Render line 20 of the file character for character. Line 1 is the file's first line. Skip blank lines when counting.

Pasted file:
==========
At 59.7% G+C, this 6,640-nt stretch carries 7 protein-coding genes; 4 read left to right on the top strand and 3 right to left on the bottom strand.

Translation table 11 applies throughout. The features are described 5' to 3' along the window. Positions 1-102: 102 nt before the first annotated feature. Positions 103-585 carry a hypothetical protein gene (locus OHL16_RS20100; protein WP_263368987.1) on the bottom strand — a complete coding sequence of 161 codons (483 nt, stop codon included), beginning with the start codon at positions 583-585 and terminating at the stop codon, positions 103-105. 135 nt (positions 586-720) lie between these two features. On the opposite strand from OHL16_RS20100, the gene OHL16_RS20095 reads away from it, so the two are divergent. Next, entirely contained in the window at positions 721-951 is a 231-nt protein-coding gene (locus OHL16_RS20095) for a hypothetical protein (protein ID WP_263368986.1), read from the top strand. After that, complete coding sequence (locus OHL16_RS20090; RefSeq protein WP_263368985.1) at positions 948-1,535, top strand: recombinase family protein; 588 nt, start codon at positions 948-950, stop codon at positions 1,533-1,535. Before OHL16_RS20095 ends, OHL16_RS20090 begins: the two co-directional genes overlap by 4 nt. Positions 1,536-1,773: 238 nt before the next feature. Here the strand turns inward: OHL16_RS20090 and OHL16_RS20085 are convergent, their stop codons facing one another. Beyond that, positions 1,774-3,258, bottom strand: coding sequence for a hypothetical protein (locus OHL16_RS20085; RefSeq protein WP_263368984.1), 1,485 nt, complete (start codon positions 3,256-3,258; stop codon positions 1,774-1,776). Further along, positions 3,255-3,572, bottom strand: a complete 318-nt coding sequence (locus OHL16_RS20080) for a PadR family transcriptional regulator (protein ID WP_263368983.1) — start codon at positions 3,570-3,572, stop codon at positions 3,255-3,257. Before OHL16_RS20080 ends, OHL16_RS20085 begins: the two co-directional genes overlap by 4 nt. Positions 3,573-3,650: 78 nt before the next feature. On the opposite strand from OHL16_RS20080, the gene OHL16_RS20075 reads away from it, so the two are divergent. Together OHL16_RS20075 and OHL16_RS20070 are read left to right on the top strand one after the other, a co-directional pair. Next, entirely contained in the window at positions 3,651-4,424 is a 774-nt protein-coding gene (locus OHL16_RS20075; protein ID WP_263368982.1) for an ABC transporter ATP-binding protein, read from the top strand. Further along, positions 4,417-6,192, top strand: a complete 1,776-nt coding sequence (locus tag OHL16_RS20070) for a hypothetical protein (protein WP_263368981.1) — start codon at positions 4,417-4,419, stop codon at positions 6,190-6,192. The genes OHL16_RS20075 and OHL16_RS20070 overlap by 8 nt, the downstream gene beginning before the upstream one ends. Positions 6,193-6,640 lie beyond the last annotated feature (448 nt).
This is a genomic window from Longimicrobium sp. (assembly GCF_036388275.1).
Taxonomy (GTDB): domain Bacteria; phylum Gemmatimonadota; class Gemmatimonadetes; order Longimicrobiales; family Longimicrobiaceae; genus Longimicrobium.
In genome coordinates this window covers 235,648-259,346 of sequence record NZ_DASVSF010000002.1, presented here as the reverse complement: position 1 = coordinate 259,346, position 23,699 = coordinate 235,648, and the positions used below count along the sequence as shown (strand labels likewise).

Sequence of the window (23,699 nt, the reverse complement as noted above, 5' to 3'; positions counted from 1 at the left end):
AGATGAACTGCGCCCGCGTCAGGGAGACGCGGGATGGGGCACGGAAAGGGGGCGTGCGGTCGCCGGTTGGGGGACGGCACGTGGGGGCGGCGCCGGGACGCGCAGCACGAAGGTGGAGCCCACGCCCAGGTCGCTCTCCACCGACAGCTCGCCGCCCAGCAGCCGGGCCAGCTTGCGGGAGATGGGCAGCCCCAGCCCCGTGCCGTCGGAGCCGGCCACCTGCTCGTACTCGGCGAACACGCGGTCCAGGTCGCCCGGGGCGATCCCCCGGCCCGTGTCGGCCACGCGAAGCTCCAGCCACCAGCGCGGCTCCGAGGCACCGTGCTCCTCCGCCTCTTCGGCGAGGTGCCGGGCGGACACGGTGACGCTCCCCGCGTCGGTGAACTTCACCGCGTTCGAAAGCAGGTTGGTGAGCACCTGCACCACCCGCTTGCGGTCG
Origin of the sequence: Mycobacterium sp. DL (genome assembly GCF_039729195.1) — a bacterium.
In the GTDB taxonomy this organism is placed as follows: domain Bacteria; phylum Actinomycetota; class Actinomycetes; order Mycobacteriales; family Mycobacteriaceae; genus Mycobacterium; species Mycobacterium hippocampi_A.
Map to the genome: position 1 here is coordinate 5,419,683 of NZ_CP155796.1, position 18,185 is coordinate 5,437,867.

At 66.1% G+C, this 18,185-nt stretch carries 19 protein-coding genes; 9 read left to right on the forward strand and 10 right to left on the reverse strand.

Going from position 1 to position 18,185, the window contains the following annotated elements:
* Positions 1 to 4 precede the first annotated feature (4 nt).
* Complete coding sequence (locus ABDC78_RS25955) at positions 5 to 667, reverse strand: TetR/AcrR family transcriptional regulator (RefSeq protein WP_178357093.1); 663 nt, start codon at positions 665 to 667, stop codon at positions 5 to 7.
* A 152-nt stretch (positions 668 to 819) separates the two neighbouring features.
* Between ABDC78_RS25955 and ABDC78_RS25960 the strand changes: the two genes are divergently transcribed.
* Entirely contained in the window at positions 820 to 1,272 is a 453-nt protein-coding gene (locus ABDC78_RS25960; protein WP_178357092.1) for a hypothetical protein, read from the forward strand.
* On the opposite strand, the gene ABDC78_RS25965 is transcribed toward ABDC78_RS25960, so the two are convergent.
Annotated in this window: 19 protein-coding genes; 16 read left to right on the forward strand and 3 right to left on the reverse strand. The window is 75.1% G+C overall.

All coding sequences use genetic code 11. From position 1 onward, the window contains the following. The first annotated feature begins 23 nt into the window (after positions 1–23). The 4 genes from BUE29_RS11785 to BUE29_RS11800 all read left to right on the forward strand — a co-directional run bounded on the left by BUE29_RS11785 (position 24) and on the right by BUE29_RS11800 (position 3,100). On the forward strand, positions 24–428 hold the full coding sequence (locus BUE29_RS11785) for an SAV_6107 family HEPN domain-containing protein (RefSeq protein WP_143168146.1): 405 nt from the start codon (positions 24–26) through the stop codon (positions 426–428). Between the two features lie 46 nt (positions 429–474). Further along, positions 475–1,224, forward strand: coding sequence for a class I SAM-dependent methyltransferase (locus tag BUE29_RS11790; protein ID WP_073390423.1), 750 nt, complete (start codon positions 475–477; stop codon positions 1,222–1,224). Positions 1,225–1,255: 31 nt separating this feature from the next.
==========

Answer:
All coding sequences use genetic code 11. From position 1 onward, the window contains the following. The first annotated feature begins 23 nt into the window (after positions 1–23). The 4 genes from BUE29_RS11785 to BUE29_RS11800 all read left to right on the forward strand — a co-directional run bounded on the left by BUE29_RS11785 (position 24) and on the right by BUE29_RS11800 (position 3,100). On the forward strand, positions 24–428 hold the full coding sequence (locus BUE29_RS11785) for an SAV_6107 family HEPN domain-containing protein (RefSeq protein WP_143168146.1): 405 nt from the start codon (positions 24–26) through the stop codon (positions 426–428). Between the two features lie 46 nt (positions 429–474). Further along, positions 475–1,224, forward strand: coding sequence for a class I SAM-dependent methyltransferase (locus tag BUE29_RS11790; protein ID WP_073390423.1), 750 nt, complete (start codon positions 475–477; stop codon positions 1,222–1,224). Positions 1,225–1,255: 31 nt separating this feature from the next.